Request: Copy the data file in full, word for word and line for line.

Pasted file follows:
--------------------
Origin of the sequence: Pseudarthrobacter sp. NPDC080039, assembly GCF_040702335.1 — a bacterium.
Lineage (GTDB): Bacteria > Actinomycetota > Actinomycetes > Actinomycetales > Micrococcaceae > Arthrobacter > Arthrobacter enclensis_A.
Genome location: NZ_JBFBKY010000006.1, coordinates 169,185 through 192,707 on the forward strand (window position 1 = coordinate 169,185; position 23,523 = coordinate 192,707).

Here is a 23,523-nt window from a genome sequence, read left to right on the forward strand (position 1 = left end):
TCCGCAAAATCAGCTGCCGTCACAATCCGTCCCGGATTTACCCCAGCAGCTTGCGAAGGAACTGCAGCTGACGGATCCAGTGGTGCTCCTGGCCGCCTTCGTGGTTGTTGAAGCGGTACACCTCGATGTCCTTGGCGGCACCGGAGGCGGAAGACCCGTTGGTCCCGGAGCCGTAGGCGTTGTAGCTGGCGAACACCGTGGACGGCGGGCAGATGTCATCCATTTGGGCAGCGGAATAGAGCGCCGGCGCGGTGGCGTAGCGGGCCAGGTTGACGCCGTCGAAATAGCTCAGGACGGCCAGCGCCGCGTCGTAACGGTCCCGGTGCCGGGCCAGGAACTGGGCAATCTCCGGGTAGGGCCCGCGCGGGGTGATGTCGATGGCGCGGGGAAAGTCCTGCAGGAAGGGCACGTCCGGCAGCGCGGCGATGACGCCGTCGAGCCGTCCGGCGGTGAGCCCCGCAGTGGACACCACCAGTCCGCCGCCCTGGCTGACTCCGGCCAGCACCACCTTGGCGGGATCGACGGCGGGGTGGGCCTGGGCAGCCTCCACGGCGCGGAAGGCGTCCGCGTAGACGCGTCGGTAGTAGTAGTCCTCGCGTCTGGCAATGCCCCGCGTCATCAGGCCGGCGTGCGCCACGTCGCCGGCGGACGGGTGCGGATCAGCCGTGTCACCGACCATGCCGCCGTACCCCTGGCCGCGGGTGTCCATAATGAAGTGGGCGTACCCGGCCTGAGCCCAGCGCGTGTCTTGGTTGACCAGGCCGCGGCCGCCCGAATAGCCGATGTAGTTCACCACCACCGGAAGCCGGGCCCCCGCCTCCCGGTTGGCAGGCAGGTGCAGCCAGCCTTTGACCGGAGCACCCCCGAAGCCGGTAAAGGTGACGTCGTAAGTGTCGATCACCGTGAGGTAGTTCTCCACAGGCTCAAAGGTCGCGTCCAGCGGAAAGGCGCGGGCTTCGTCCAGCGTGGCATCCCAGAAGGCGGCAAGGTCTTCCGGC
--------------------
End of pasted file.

Origin of the sequence: Pseudarthrobacter sp. NPDC080039, assembly GCF_040702335.1 — a bacterium.
Lineage (GTDB): Bacteria > Actinomycetota > Actinomycetes > Actinomycetales > Micrococcaceae > Arthrobacter > Arthrobacter enclensis_A.
Genome location: NZ_JBFBKY010000006.1, coordinates 169,185 through 192,707 on the forward strand (window position 1 = coordinate 169,185; position 23,523 = coordinate 192,707).

Here is a 23,523-nt window from a genome sequence, read left to right on the forward strand (position 1 = left end):
TCCGCAAAATCAGCTGCCGTCACAATCCGTCCCGGATTTACCCCAGCAGCTTGCGAAGGAACTGCAGCTGACGGATCCAGTGGTGCTCCTGGCCGCCTTCGTGGTTGTTGAAGCGGTACACCTCGATGTCCTTGGCGGCACCGGAGGCGGAAGACCCGTTGGTCCCGGAGCCGTAGGCGTTGTAGCTGGCGAACACCGTGGACGGCGGGCAGATGTCATCCATTTGGGCAGCGGAATAGAGCGCCGGCGCGGTGGCGTAGCGGGCCAGGTTGACGCCGTCGAAATAGCTCAGGACGGCCAGCGCCGCGTCGTAACGGTCCCGGTGCCGGGCCAGGAACTGGGCAATCTCCGGGTAGGGCCCGCGCGGGGTGATGTCGATGGCGCGGGGAAAGTCCTGCAGGAAGGGCACGTCCGGCAGCGCGGCGATGACGCCGTCGAGCCGTCCGGCGGTGAGCCCCGCAGTGGACACCACCAGTCCGCCGCCCTGGCTGACTCCGGCCAGCACCACCTTGGCGGGATCGACGGCGGGGTGGGCCTGGGCAGCCTCCACGGCGCGGAAGGCGTCCGCGTAGACGCGTCGGTAGTAGTAGTCCTCGCGTCTGGCAATGCCCCGCGTCATCAGGCCGGCGTGCGCCACGTCGCCGGCGGACGGGTGCGGATCAGCCGTGTCACCGACCATGCCGCCGTACCCCTGGCCGCGGGTGTCCATAATGAAGTGGGCGTACCCGGCCTGAGCCCAGCGCGTGTCTTGGTTGACCAGGCCGCGGCCGCCCGAATAGCCGATGTAGTTCACCACCACCGGAAGCCGGGCCCCCGCCTCCCGGTTGGCAGGCAGGTGCAGCCAGCCTTTGACCGGAGCACCCCCGAAGCCGGTAAAGGTGACGTCGTAAGTGTCGATCACCGTGAGGTAGTTCTCCACAGGCTCAAAGGTCGCGTCCAGCGGAAAGGCGCGGGCTTCGTCCAGCGTGGCATCCCAGAAGGCGGCAAGGTCTTCCGGC